Mary J. Rocco 


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One Lincoln Center

18W140 Butterfield Road Suite 1500

Oakbrook Terrace, IL  60181

Allocation of Parental Responsibilities


Starting January 1, 2016 the Illinois legislature has removed the term “Custody” and replaced it with “Allocation of Parental Responsibilities”.  Under this new law, the courts provide two kinds of parental responsibilities to parents:

Significant Decision-Making Responsibility: this is who makes the important decisions in the child’s life such as education, healthcare, extra-curricular activities, religion, etc.

Parenting Time: (Previously referred to as Visitation): this is the amount of time the child spends with both parents, including with whom the child lives.

The court will usually give both parents parenting time, but it is not always equal and the child will likely live majority with one parent and have regular contact with the other.  If a parent is not given significant decision-making responsibilities they still have the right to parenting time with the child and will have to pay child support.

There are four ways that you can ask the court for parental responsibilities:

  1. Divorce or Dissolution of Marriage Proceeding
  2. A Parentage (Paternity) Petition
  3. Order of Protection 
  4. A petition for Allocation of Parental Responsibilities (formally custody)

Parentage (Paternity)

Parentage establishes the legal relationship between a parent and a child. This is important in order to have standing in court to ask for parental responsibilities (custody), parenting time (visitation) or child support.

Many Birth Fathers believe that simply executing a Voluntary Acknowledgement of Paternity (VAP) when a child is born grants custodial rights to a Father. In Illinois, this is not the case. A VAP does not provide any protection for the father as it is only used to initiate child support. In order for a Father to obtain custodial rights or visitation rights when a child is born out of wedlock an order must be entered with the court declaring that a biological relationship to that child exists.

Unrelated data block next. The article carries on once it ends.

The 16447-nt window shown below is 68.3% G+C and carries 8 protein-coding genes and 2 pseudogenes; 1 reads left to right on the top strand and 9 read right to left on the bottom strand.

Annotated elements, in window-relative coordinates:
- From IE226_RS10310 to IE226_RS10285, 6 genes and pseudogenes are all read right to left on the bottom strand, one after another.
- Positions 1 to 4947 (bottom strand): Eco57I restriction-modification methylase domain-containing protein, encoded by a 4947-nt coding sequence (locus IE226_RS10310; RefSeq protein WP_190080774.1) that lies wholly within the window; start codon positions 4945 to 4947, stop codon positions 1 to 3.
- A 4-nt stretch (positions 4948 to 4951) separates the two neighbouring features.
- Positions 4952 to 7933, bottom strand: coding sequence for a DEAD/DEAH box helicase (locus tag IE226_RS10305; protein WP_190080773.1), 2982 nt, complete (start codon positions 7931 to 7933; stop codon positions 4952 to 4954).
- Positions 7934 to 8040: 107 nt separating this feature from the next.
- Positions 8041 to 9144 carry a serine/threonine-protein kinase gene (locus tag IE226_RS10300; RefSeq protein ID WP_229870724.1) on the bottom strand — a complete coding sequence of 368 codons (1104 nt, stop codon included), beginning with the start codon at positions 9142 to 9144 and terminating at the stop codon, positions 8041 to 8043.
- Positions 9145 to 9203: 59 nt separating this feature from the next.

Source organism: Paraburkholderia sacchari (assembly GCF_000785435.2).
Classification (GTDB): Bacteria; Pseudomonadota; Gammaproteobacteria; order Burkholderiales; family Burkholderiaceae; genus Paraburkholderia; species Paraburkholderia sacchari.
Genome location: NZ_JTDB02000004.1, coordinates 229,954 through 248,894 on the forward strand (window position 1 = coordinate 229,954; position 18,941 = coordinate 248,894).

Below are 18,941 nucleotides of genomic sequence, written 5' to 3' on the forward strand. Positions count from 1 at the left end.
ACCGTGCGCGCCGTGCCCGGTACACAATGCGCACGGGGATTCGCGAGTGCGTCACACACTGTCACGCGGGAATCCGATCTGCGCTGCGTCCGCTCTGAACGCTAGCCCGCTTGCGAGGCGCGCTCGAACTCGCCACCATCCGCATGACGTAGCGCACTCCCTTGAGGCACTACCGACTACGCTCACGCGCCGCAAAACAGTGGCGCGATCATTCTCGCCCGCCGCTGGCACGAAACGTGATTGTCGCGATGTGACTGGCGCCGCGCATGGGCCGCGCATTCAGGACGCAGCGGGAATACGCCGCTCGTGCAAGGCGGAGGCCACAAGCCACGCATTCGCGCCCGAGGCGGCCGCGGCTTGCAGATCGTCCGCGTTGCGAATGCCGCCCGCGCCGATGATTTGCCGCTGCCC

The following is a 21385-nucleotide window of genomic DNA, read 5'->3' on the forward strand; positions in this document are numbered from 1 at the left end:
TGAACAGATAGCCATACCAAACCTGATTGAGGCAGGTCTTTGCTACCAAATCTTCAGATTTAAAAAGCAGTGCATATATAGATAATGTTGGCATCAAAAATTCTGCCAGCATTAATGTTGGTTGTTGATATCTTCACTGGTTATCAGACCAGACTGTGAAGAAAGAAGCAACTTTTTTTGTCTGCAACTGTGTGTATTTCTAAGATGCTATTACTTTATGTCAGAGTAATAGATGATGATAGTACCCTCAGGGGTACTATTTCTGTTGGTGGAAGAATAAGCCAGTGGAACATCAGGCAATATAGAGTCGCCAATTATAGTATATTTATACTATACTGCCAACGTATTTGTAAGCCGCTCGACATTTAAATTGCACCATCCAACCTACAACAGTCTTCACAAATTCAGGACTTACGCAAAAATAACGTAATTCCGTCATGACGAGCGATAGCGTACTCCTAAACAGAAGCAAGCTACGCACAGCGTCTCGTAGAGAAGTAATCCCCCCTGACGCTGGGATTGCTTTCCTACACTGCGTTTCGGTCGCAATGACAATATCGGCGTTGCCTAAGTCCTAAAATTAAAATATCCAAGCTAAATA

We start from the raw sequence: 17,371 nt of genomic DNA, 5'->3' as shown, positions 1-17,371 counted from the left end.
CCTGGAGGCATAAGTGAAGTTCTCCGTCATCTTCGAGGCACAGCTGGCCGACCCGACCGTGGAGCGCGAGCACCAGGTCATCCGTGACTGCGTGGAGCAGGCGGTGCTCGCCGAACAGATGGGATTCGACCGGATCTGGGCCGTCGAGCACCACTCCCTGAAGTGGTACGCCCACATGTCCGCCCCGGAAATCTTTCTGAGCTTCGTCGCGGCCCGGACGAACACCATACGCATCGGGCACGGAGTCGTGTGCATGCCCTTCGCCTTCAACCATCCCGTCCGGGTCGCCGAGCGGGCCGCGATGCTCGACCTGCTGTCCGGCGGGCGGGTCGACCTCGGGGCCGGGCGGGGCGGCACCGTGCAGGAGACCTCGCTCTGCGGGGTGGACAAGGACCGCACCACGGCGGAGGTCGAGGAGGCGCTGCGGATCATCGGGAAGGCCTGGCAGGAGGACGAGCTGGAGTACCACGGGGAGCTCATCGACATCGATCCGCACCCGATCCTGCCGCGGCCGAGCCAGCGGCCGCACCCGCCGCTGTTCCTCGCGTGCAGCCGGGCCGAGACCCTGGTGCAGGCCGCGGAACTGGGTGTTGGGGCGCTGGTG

Grandparents Visitation

In Illinois, Grandparents, Great-Grandparents and siblings can petition the court for visitation of a child. The court will consider these cases when a parent is unfairly keeping the grandparents from seeing the child and at least one of the following exists:

  • The other parent is deceased or missing
  • The other parent is declared legally unfit
  • The other parent is incarcerated
  • Both parents live apart and at least one parent agree to the visitation

Child Support

In Illinois a supporting parent must pay child support. The amount to be paid is determined by the percentage of his/her net income. The percentage goes up according to the number of children being supported. 
Health insurance costs should also be included as part of a child support order.  Some courts may also enter orders for either parent to pay for school expenses, such as college tuition.


A parent who has been granted the majority of parenting time cannot move more than 25 miles from the child’s original home if it is in Cook, DuPage, McHenry, Kane, Lake or Will Counties  (50 miles if still in Illinois but not one of the above counties); or the new home is out of state.

If a parent plans to relocate they must file a “notice of intent to relocate” and give a copy to the other parent at least 60 days before the planned moved. If the other parent does not agree you must ask the court for permission to relocate.

To obtain more information on qualifying for and/or receive assistance on any of these legal issues please contact our office at (630) 780 – 8242 and we will be happy to help.